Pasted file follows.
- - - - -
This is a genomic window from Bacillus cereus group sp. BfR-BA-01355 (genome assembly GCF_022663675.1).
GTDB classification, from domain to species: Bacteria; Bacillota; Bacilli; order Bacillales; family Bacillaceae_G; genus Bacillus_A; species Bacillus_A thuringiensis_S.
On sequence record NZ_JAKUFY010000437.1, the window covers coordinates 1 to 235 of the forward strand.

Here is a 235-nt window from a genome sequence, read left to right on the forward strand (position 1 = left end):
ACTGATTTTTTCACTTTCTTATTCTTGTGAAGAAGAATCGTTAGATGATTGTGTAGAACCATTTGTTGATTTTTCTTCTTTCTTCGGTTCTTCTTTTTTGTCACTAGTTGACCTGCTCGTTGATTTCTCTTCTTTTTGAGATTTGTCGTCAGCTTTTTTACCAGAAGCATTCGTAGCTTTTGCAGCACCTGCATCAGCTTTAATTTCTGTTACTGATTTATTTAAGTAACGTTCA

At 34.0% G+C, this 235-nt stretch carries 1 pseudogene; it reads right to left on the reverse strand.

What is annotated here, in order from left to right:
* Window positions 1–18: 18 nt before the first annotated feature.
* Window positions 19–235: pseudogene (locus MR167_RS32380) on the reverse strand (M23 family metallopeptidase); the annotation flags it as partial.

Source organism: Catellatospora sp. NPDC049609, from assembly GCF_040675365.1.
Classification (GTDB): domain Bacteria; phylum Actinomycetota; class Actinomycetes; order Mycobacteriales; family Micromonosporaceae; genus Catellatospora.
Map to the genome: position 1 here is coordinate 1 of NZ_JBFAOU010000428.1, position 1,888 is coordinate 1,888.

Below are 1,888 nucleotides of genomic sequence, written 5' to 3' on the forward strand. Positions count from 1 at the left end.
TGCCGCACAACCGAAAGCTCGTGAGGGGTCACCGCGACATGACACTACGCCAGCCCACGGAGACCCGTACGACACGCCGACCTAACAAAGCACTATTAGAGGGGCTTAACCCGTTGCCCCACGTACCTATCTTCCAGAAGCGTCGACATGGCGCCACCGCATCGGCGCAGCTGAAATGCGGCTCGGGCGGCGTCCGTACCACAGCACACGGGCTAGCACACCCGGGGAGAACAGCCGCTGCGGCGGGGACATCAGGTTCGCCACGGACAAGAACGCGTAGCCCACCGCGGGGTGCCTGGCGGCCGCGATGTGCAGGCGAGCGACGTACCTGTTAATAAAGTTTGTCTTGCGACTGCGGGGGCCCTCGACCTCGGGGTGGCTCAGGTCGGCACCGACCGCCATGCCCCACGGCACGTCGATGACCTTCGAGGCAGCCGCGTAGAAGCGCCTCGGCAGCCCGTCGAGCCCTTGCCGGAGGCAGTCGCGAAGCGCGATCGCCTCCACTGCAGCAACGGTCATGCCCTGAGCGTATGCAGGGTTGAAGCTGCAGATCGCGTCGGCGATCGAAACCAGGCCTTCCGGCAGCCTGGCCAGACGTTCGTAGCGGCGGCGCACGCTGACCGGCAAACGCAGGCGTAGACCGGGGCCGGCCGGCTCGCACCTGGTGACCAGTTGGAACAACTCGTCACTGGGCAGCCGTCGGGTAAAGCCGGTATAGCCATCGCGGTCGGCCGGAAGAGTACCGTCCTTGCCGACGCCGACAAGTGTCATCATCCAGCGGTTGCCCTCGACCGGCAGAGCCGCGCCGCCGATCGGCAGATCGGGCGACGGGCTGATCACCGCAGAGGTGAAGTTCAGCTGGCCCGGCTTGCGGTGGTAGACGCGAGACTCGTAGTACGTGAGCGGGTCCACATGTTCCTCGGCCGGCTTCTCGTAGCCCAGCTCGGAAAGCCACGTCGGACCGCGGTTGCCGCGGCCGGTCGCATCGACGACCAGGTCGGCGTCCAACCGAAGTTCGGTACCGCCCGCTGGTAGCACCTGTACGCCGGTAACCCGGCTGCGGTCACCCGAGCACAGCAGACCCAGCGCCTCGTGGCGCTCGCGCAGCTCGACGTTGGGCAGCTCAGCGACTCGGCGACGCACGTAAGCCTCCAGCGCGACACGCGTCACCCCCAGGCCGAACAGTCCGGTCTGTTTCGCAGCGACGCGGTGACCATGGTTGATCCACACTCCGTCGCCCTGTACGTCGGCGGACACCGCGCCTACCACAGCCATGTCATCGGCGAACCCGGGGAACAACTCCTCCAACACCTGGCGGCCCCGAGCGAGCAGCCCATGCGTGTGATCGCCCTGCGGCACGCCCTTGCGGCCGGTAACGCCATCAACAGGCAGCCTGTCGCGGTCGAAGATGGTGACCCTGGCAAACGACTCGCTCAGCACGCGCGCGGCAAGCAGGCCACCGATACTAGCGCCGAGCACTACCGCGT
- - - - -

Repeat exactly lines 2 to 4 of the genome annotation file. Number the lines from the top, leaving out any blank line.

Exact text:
GTDB classification, from domain to species: Bacteria; Bacillota; Bacilli; order Bacillales; family Bacillaceae_G; genus Bacillus_A; species Bacillus_A thuringiensis_S.
On sequence record NZ_JAKUFY010000437.1, the window covers coordinates 1 to 235 of the forward strand.

Here is a 235-nt window from a genome sequence, read left to right on the forward strand (position 1 = left end):